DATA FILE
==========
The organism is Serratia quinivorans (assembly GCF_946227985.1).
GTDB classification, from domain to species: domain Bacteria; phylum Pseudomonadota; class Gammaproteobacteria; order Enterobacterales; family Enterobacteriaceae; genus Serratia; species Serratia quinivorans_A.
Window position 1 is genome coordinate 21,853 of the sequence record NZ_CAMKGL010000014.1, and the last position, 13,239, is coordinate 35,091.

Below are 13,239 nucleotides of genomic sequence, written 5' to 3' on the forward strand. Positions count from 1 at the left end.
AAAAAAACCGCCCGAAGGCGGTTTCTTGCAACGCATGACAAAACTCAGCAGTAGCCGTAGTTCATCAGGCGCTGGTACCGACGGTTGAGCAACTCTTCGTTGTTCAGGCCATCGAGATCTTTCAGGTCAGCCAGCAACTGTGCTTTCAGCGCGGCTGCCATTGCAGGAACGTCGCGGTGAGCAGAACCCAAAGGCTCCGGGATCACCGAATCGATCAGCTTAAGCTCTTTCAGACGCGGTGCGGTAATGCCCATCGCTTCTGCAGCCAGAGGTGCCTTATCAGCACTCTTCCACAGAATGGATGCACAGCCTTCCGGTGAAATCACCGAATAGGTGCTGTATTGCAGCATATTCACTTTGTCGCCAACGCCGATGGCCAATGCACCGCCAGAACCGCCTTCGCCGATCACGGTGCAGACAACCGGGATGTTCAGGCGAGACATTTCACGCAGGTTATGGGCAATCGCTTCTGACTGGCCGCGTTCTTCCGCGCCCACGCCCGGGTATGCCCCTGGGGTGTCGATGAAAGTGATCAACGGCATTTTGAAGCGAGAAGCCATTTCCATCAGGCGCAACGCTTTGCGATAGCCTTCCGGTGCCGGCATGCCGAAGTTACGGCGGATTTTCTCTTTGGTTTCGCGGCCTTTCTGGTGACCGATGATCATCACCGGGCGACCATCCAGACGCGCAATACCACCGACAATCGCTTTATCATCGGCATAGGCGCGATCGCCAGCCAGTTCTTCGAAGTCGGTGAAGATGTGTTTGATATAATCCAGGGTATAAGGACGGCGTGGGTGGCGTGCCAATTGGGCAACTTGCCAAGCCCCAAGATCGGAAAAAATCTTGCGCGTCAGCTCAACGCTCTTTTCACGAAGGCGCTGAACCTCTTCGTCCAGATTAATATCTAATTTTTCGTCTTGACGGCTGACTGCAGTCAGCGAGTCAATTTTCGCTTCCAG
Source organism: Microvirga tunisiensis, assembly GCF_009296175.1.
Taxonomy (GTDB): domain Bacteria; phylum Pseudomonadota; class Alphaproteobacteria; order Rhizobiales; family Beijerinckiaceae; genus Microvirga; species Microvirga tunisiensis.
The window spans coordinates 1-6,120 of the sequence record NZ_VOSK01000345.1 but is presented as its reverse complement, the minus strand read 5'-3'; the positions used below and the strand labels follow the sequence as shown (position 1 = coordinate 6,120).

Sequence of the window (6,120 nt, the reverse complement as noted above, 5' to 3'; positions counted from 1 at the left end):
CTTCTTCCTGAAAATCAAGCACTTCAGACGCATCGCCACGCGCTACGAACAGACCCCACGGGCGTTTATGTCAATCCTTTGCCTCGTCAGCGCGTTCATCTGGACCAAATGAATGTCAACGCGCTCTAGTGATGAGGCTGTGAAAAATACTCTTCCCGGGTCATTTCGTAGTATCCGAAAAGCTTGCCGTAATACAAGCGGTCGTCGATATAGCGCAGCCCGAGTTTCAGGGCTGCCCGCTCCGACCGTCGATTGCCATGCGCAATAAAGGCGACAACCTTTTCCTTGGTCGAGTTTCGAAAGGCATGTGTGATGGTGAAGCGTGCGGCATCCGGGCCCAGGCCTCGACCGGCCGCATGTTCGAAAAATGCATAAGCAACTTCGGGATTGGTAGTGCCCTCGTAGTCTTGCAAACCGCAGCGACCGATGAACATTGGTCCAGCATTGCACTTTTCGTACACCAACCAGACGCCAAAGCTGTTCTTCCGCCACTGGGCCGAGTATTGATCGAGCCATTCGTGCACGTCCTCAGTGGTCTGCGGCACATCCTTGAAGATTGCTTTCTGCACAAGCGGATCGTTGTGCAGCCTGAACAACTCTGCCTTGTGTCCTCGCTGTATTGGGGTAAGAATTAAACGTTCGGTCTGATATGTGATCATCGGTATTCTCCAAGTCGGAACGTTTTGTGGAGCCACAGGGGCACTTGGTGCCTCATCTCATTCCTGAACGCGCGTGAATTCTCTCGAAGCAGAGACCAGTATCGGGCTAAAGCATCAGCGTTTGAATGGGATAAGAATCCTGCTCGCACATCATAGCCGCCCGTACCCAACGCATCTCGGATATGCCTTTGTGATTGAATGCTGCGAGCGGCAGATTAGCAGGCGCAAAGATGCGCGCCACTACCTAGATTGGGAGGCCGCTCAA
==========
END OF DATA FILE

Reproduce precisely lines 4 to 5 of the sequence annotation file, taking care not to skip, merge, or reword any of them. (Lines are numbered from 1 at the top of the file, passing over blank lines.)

Below are 13,239 nucleotides of genomic sequence, written 5' to 3' on the forward strand. Positions count from 1 at the left end.
AAAAAAACCGCCCGAAGGCGGTTTCTTGCAACGCATGACAAAACTCAGCAGTAGCCGTAGTTCATCAGGCGCTGGTACCGACGGTTGAGCAACTCTTCGTTGTTCAGGCCATCGAGATCTTTCAGGTCAGCCAGCAACTGTGCTTTCAGCGCGGCTGCCATTGCAGGAACGTCGCGGTGAGCAGAACCCAAAGGCTCCGGGATCACCGAATCGATCAGCTTAAGCTCTTTCAGACGCGGTGCGGTAATGCCCATCGCTTCTGCAGCCAGAGGTGCCTTATCAGCACTCTTCCACAGAATGGATGCACAGCCTTCCGGTGAAATCACCGAATAGGTGCTGTATTGCAGCATATTCACTTTGTCGCCAACGCCGATGGCCAATGCACCGCCAGAACCGCCTTCGCCGATCACGGTGCAGACAACCGGGATGTTCAGGCGAGACATTTCACGCAGGTTATGGGCAATCGCTTCTGACTGGCCGCGTTCTTCCGCGCCCACGCCCGGGTATGCCCCTGGGGTGTCGATGAAAGTGATCAACGGCATTTTGAAGCGAGAAGCCATTTCCATCAGGCGCAACGCTTTGCGATAGCCTTCCGGTGCCGGCATGCCGAAGTTACGGCGGATTTTCTCTTTGGTTTCGCGGCCTTTCTGGTGACCGATGATCATCACCGGGCGACCATCCAGACGCGCAATACCACCGACAATCGCTTTATCATCGGCATAGGCGCGATCGCCAGCCAGTTCTTCGAAGTCGGTGAAGATGTGTTTGATATAATCCAGGGTATAAGGACGGCGTGGGTGGCGTGCCAATTGGGCAACTTGCCAAGCCCCAAGATCGGAAAAAATCTTGCGCGTCAGCTCAACGCTCTTTTCACGAAGGCGCTGAACCTCTTCGTCCAGATTAATATCTAATTTTTCGTCTTGACGGCTGACTGCAGTCAGCGAGTCAATTTTCGCTTCCAG